Soil sensor

Murata soil sensors are developed to continuously measure the conditions of many different agricultural environments.

The three-in-one package includes sensors for electrical conductivity (EC), moisture (volumetric water content (VWC)), and temperature, and is capable of measuring all three simultaneously in soil and underwater. Specifically, the industry’s first-ever nine-electrode EC sensor has multiple measuring patterns that help eliminate uncertainty.

Image of Soil sensor size comparison

Examples of soil sensor applications

  • Monitoring soil temperature, water content, and fertilizer content over the long term in agriculture
  • Controlling irrigation systems in agriculture
  • Monitoring water quality in rivers, lakes, and marshes over the long term
  • Controlling water quality in aquaculture ponds
  • Studying soil/water quality

Characteristics of Murata soil sensors

Murata soil sensors are developed to continuously monitor conditions in a wide variety of environments and situations. With three sensors in one package, Murata soil sensors are capable of simultaneously sensing electrical conductivity, water content, and temperature in soil, underwater, and in other environments.

Image of sensing target
Sensor size 132.5 × 27 × 16.2 mm
Top side view
Top side view image
Back side view
Back side view image

Key points about versatile, problem-solving Murata soil sensors

Simple interface

With three sensors in one package

High-precision moisture sensor

Resists impact of chloride ions and temperature extremes

High-precision EC sensor

Multiple electrodes for higher precision, pore water EC measurement

Sturdy structure for withstanding exposure to the elements

IP68 equivalent, embedded sensing elements protected by the package

Compatible with wireless systems

Low-voltage, low-electricity consumption

Versatile interface

UART, RS232E, RS485, SDI-12, RS485 MODBUS

Murata’s solutions to challenges in agricultural environments

Murata soil sensors are designed to provide solutions to challenges in agricultural environments.

Challenges in agricultural environments

Declining/aging working population in agriculture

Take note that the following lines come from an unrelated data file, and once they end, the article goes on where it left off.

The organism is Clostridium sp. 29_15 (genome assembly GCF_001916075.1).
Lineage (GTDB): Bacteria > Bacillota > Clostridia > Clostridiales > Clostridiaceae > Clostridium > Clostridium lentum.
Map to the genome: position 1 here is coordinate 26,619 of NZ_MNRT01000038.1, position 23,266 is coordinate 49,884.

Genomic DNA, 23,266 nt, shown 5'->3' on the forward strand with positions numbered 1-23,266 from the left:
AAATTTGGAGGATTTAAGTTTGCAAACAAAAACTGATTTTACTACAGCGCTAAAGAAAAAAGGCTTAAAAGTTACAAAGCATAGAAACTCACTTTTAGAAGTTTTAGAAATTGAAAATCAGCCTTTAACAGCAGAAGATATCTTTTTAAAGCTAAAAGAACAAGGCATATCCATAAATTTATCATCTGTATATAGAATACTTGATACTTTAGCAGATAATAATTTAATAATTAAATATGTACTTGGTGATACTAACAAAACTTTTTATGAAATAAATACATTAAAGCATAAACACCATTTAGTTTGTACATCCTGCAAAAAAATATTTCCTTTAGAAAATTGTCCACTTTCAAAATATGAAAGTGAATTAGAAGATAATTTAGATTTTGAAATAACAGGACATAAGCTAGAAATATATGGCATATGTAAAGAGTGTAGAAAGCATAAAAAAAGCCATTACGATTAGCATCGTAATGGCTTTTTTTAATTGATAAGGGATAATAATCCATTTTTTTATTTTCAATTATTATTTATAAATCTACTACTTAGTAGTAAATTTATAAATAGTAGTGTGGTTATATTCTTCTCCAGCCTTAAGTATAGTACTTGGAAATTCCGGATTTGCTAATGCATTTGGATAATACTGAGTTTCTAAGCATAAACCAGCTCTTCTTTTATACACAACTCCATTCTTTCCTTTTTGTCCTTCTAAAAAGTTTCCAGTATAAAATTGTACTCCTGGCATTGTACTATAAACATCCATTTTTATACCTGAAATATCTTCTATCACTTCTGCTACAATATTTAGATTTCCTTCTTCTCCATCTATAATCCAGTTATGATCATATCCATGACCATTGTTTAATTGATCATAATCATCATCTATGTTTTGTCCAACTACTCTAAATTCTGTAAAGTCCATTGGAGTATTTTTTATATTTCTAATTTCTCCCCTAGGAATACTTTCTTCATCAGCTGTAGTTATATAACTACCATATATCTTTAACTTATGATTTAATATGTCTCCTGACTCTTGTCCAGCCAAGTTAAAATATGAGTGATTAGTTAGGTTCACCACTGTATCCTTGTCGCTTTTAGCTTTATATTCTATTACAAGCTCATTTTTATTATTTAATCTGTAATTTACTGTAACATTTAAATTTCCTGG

Reliance on experience and instinct, inconsistent yields

Wasted resources (e.g. water, fertilizer)

Climate change-induced food resource crises

Murata soil sensor solutions for sustainable agriculture

There are many smart agricultural solutions to choose from, but only Murata soil sensors help users overcome the challenges of agricultural environments by visualizing the intuition of expert farmers, specifically their sense for the textures and tastes that the soil will yield.

Image of visualizing the intuition of expert farmers Source: Revised and added to an excerpt of Smart nogyo ga jitsugen suru arata na nogyo no sugata (New Forms of Agriculture Actualized by Smart Agriculture) (Yasufumi Miwa, The Japan Research Institute, Limited, January 2017)

Advantages of using soil sensors

Soil sensors analyze complex information about soil—where there is plenty of unexplored territory for data utilization among the numerous agricultural sensor systems—in clear detail.

  1. Sensors make it possible to equip soil with the optimal water and fertilizer content for crops, improving yields and quality.
  2. Sensors make it possible to share model data based on high-yield-producing data throughout regions, improving yields across wide areas. Additionally, sensors can help lower barriers for new farmers. This will make agriculture a more attractive industry, giving it a sustainability that allows it to be passed down to future generations.
  3. Sensor data and weather forecasts make it possible to create irrigation plans and reduce waste in the time-consuming, labor-intensive work of irrigating open fields.
  4. Sensors make it possible to supply proper amounts of water and fertilizer, preventing overuse of resources and pollution in soil, rivers, and oceans and helping to build sustainable environments.

Properly installed Murata soil sensors enable three-dimensional distribution measurement of soil conditions

When positioned on irrigation tubes, the sensors provide 3D distributions for water content and EC values in the soil. Optimal sensor positioning must be determined by considering all factors together, including the type of crop and positioning of irrigation tubes and seedlings.

Image 1 of using soil sensor
Image 2 of using soil sensor